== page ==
Gracie Price, Museum Studies Student at the University of Reading

Central Zagros Archaeological Project Bestansur

If the blog has seemed quiet for a little while it’s because Museum Studies at Reading went international during the Easter vacation. The first trip was with the Department of Archaeology’s Central Zagros Archaeological Project (CZAP). As you’ll see Kurdistan is beautiful in the spring and the people were extremely welcoming. I was over there to give some advice on the ‘public archaeology’ side of things and to explore the potential to develop some interpretation with and for local people.

The fields around Bestansur

The fields around Bestansur

The CZAP project focuses on the Central Zagros region of west Iran and east Iraq and explores the beginnings of the Neolithic. The project combines techniques from archaeological science and social archaeology to understand the move to farming in this area of the Fertile Crescent. Some of the earliest layers are 9700 years old so specialists are looking for tiny traces of past activity using techniques such as micro-morphology.

The team getting ready to dig first thing in the morning

The team getting ready to dig first thing in the morning

One of our students Mat sieving for tiny fragments

One of our students Mat sieving for tiny fragments

This kind of project difficult to explain to non-specialists. One of my dissertation students Mat Britten (pictured above) was also on the trip as part of his research into public understanding of archaeological science – specifically micro-morphology. He is lucky to have micro-morph expert Dr Wendy Matthews as his other supervisor. She is extremely well versed in trying to explain this process to archaeologists and non-archaeologists alike.

With Mat and the rest of the team helping I tried to see what we could do on the interpretation front. The local city of Sulaimaniyah (you’ll find lots of spellings and pronunciations of this) has a fantastic museum which recently received UNESCO funding for some refurbishment. We worked with their staff to bring in teachers and create resources in Kurdish.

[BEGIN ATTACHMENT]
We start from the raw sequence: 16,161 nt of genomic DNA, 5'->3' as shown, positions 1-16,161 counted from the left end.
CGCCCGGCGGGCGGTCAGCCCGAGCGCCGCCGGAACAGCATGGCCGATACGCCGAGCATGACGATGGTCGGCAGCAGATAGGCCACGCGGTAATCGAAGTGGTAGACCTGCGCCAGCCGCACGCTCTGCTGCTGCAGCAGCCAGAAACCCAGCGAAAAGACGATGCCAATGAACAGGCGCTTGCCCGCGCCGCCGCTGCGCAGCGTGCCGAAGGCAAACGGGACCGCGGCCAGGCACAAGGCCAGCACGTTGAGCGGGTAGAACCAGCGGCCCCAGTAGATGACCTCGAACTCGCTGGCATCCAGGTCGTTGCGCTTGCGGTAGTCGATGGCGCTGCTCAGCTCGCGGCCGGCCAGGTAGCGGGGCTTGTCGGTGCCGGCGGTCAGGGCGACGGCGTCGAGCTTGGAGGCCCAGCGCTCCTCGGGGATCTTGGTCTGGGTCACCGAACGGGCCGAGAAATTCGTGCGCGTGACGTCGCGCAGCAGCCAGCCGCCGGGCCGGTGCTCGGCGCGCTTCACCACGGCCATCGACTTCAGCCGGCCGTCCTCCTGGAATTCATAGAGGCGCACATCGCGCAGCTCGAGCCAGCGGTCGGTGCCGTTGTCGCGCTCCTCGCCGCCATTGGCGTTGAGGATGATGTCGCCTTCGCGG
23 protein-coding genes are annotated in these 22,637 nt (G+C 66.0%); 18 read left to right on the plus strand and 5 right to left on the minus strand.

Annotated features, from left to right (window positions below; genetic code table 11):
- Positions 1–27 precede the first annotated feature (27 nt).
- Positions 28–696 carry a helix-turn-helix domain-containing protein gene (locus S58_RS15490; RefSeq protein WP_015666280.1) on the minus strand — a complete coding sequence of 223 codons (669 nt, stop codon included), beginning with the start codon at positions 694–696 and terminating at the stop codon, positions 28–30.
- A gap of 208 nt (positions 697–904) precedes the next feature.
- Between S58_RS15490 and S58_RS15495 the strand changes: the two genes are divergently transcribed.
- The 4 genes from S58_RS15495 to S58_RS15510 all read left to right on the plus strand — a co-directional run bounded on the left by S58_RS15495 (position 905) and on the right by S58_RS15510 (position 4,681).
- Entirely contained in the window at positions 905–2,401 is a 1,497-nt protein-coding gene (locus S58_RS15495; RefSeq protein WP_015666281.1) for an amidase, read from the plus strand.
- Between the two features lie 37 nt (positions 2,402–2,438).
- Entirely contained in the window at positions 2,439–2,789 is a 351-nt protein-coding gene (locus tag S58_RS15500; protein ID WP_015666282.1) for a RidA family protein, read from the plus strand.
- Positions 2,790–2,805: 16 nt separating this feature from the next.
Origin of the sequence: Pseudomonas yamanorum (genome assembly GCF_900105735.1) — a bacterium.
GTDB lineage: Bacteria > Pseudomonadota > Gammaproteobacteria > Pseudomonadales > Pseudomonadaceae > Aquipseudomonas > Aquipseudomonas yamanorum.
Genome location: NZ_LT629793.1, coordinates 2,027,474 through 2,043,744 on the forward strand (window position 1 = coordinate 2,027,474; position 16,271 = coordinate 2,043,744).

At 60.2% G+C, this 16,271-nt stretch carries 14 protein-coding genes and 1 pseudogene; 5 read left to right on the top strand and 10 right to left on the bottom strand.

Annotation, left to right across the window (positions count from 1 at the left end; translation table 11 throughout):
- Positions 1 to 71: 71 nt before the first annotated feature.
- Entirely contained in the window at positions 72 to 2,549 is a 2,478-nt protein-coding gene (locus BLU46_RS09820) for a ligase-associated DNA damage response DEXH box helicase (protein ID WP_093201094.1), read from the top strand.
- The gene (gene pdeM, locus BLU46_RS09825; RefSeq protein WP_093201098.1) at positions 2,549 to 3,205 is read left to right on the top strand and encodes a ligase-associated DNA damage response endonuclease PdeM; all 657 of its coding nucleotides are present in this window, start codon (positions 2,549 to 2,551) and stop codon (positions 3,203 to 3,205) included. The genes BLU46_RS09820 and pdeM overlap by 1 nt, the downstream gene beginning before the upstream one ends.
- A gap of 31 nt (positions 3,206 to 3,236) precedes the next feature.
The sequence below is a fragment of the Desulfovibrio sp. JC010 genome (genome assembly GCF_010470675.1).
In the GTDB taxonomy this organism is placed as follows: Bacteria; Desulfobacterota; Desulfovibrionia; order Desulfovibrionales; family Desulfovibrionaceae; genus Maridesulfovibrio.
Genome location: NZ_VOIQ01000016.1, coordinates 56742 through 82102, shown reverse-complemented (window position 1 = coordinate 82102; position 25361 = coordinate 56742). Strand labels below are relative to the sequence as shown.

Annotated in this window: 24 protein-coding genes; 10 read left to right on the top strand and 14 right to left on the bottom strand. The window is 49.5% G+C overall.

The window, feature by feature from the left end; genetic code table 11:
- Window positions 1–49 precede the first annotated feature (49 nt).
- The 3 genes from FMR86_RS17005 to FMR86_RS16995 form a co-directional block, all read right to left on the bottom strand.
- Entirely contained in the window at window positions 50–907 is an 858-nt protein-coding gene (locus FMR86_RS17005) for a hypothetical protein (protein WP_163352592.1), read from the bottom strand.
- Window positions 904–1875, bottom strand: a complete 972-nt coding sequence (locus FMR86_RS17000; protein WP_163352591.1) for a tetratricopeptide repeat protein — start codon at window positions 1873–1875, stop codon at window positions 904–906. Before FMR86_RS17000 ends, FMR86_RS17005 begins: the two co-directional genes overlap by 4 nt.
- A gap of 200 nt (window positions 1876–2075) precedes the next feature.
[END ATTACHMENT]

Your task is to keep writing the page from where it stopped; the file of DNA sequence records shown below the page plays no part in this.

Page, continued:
Slemani Museum

Slemani Museum

In the UK something like this would probably take years to organise but the Director of Education for the region managed to get 28 teachers and 5 regional supervisors to the site only 4 days after we approached him with the idea. It was really impressive to see this level of commitment to archaeology, and the teachers seemed as interested in the behind the scenes science labs as they were in the site itself.

Mat explaining micro-morphology to teachers back at the labs

Mat explaining micro-morphology to teachers back at the labs

Later in the season the chemistry teachers in the region also visited to find out more about the scientific processes being undertaken by specialists on site. Mat and another member of the team Hawar managed to put together a simple but effective flyer explaining the site in English and Kurdish for the second visit which can be used again in the future.

Teachers on site

Teachers on site

I had a wonderful time in Bestansur. The Reading and the local team were extremely welcoming and the site itself was fascinating. From interviewing local workers we found that there is a great deal of regional pride in the results of this excavation. As the dig went on more and more people came to visit. The region is focusing a lot of energy on its archaeology and history at the moment. It will be interesting to see how the site develops over the next few years.

 

 

AHRC: Glastonbury Revealed

How do you interpret a site which is best known for its myths? The University of Reading is being featured on the AHRC website today in a film which examines a recent research project with Glastonbury Abbey, Somerset, UK. Find out more about how Professor Roberta Gilchrist (Department of Archaeology, University of Reading) and a team of experts disentangled a complex web of archival documents and stored objects related to historic excavations at the site (1904 – 1979). Museum Studies Programme Director Dr Rhi Smith appears in the video, talking about her collaboration with the Abbey and the challenges of developing an interpretation strategy which respected the complex history and spiritual significance of the site.